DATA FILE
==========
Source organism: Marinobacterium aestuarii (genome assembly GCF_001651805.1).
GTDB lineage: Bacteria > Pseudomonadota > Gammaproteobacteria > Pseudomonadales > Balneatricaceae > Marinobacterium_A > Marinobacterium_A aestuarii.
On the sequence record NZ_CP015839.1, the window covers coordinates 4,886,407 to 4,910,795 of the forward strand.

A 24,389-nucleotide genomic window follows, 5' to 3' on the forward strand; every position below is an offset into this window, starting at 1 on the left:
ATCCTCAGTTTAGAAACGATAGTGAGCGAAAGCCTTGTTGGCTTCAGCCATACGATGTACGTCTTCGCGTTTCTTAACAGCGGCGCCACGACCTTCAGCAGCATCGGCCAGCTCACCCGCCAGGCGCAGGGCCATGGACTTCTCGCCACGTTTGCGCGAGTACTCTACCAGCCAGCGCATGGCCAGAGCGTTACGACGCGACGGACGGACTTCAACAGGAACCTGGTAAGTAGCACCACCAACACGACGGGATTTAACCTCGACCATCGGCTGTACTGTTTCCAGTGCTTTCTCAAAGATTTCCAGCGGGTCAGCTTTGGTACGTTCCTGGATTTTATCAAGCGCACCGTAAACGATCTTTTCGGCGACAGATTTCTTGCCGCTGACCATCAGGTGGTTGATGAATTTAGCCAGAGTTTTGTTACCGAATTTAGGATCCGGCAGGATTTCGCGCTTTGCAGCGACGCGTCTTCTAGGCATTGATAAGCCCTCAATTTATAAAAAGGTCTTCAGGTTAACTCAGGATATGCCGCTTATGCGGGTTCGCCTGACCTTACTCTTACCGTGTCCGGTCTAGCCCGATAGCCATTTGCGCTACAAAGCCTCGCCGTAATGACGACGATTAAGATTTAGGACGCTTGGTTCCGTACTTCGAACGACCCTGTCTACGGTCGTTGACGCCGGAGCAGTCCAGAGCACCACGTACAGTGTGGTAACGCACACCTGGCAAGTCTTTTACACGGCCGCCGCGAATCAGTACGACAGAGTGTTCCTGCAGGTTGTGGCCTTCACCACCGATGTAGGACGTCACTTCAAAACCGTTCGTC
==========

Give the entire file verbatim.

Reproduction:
Source organism: Marinobacterium aestuarii (genome assembly GCF_001651805.1).
GTDB lineage: Bacteria > Pseudomonadota > Gammaproteobacteria > Pseudomonadales > Balneatricaceae > Marinobacterium_A > Marinobacterium_A aestuarii.
On the sequence record NZ_CP015839.1, the window covers coordinates 4,886,407 to 4,910,795 of the forward strand.

A 24,389-nucleotide genomic window follows, 5' to 3' on the forward strand; every position below is an offset into this window, starting at 1 on the left:
ATCCTCAGTTTAGAAACGATAGTGAGCGAAAGCCTTGTTGGCTTCAGCCATACGATGTACGTCTTCGCGTTTCTTAACAGCGGCGCCACGACCTTCAGCAGCATCGGCCAGCTCACCCGCCAGGCGCAGGGCCATGGACTTCTCGCCACGTTTGCGCGAGTACTCTACCAGCCAGCGCATGGCCAGAGCGTTACGACGCGACGGACGGACTTCAACAGGAACCTGGTAAGTAGCACCACCAACACGACGGGATTTAACCTCGACCATCGGCTGTACTGTTTCCAGTGCTTTCTCAAAGATTTCCAGCGGGTCAGCTTTGGTACGTTCCTGGATTTTATCAAGCGCACCGTAAACGATCTTTTCGGCGACAGATTTCTTGCCGCTGACCATCAGGTGGTTGATGAATTTAGCCAGAGTTTTGTTACCGAATTTAGGATCCGGCAGGATTTCGCGCTTTGCAGCGACGCGTCTTCTAGGCATTGATAAGCCCTCAATTTATAAAAAGGTCTTCAGGTTAACTCAGGATATGCCGCTTATGCGGGTTCGCCTGACCTTACTCTTACCGTGTCCGGTCTAGCCCGATAGCCATTTGCGCTACAAAGCCTCGCCGTAATGACGACGATTAAGATTTAGGACGCTTGGTTCCGTACTTCGAACGACCCTGTCTACGGTCGTTGACGCCGGAGCAGTCCAGAGCACCACGTACAGTGTGGTAACGCACACCTGGCAAGTCTTTTACACGGCCGCCGCGAATCAGTACGACAGAGTGTTCCTGCAGGTTGTGGCCTTCACCACCGATGTAGGACGTCACTTCAAAACCGTTCGTC